Another event in the very busy year of 1989 happened when Hanssen compromised the FBI investigation of Felix Bloch. Bloch was a State Department official who had served all over the world for more than thirty years when he came under suspicion in 1989. Bloch was seen meeting a known KGB operative and giving him a black bag. (Bloch was a stamp collector and later claimed that the bag contained stamp albums.) In May 1989, eight days after the meeting of Bloch with the KGB operative, Hanssen told the KGB that Bloch was under investigation. In June, the operative called Bloch and said that he could not see Bloch anymore, saying, "A contagious disease is suspected." The FBI believed that the call was a warning. Felix Bloch maintained his innocence through an aggressive interrogation and an investigation that continued for months afterward. The FBI never found any hard evidence, and Bloch was never charged with a crime. The failure of the Bloch investigation, and the FBI's suspicion of what the KGB had found out, would drive the mole hunt that eventually led to the arrest of Robert Hanssen.[27]

In 1990, Hanssen's brother-in-law, Mark Wauck, who was also an FBI employee, recommended to the bureau that Hanssen be investigated for espionage. This was because Bonnie Hanssen's sister Jeanne Beglis had found a pile of cash sitting on the Hanssens' dresser in 1990 and then told their brother, Mark Wauck. Five years earlier, in 1985, Bonnie had told her brother that her husband once talked about retiring in Poland, then part of the Eastern Bloc and under Soviet domination. Wauck also knew that the FBI was hunting for a mole and so after some hesitation, Wauck spoke with his supervisor, who took no action.[8][28]

[edit] Later FBI career, continued espionage activities (1992–2001)

The Soviet Union ceased to exist in December 1991. The Communist government collapsed, and the political ties between the republics of the USSR were dissolved. Robert Hanssen, possibly worried that he could be exposed during this time of upheaval in Russia, broke off communications with his handlers that same month and would be out of contact for years.[29]

In 1991, there was an incident between Hanssen and a female agent. Agent Kimberly Lichtenberg, whom Hanssen had physically intimidated in minor ways in the past such as by leaning over her desk, went to Hanssen's office for a meeting on a minor administrative matter. When Lichtenberg left his office without being dismissed, Hanssen followed her, grabbed her by the arm, and physically dragged her back to his office, screaming at her all the way. Lichtenberg suffered sprained tendons in her left arm. She filed a civil suit, which was dismissed. Lichtenberg received a letter of censure for leaving Hanssen's office. Hanssen also received a letter of censure and was suspended for five days. No further action was taken.[8][30]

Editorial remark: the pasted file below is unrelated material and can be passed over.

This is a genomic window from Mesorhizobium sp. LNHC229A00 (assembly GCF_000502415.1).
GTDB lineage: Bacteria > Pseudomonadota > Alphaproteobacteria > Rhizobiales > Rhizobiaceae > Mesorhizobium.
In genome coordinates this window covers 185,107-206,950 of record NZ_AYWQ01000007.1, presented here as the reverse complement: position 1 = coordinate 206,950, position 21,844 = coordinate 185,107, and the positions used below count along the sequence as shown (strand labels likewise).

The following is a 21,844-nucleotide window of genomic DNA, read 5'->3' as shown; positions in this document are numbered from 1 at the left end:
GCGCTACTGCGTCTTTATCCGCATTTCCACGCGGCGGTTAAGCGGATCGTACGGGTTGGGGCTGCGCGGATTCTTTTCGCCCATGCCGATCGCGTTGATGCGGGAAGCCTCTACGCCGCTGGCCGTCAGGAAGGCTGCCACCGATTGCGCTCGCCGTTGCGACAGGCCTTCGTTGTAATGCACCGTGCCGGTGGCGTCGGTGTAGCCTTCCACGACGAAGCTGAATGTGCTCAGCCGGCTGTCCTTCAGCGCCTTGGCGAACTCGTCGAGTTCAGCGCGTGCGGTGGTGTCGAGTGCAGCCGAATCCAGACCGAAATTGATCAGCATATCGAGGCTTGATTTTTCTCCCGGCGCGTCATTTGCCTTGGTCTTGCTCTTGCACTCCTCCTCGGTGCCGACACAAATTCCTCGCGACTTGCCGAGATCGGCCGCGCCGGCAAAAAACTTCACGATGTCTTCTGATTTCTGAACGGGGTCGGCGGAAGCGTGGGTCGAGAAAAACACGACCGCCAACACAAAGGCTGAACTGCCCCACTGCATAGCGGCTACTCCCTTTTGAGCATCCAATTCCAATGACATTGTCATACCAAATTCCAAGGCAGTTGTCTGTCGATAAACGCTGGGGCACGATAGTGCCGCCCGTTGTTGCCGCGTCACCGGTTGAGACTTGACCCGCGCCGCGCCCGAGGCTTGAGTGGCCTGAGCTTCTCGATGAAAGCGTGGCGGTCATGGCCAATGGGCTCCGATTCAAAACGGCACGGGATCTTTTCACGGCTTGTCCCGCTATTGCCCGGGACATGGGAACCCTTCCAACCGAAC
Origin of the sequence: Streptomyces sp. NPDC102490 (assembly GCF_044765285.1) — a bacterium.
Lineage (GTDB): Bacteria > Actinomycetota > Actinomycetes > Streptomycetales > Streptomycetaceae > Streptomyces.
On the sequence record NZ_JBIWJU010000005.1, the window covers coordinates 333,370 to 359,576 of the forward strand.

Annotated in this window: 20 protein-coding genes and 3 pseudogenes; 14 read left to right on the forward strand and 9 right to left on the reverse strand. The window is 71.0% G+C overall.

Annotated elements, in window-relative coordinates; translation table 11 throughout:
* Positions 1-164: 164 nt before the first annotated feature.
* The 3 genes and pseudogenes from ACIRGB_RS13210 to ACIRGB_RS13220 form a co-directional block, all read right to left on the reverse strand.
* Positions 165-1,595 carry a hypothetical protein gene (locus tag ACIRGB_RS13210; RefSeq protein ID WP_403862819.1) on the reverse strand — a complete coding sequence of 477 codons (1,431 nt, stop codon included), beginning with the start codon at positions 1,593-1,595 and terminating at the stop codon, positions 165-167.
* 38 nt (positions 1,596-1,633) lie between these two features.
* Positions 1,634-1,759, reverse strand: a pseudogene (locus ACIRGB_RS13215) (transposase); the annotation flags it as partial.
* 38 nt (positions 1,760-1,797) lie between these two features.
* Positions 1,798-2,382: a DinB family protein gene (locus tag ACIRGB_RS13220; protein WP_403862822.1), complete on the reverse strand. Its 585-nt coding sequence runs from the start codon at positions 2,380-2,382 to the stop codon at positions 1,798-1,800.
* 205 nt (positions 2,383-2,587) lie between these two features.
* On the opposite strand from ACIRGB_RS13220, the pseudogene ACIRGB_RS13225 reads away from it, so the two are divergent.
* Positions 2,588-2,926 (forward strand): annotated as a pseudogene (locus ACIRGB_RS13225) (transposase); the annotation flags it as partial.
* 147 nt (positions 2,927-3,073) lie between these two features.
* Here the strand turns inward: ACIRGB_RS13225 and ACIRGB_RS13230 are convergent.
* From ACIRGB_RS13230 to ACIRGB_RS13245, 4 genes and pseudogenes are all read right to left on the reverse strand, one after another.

Shortly after the Lichtenberg incident, Hanssen made a very risky approach to the GRU, with whom he had not been in contact since his initial foray into espionage in 1979–81. Hanssen, who had always taken care to keep his face and his name hidden from the Russians, went in person to the Russian embassy and approached a GRU officer in the embassy's parking garage. Hanssen, carrying a package of documents, identified himself as "Ramon Garcia", a "disaffected FBI agent", and offered his services as a spy. The Russian officer, who evidently did not recognize the "Ramon Garcia" codename, got into his car and drove off. The Russians then filed an official protest with the State Department, believing the man in the garage to be a double agent. Amazingly, despite showing his face, giving away his code name, and revealing that he was in the FBI, Hanssen escaped arrest when the FBI's investigation found out nothing.[31]

Hanssen continued to take long chances in 1993. That same year, he hacked into the computer of a fellow FBI agent, Ray Mislock; printed out a classified document from Mislock's computer; and brought the document to Mislock, saying, "You didn't believe me that the system was insecure." FBI officials believed him when he told them that he was merely demonstrating flaws in the FBI's security system. Mislock later theorized that Hanssen went into Mislock's computer to see if the FBI was investigating him, and invented the document story to cover his tracks.[32]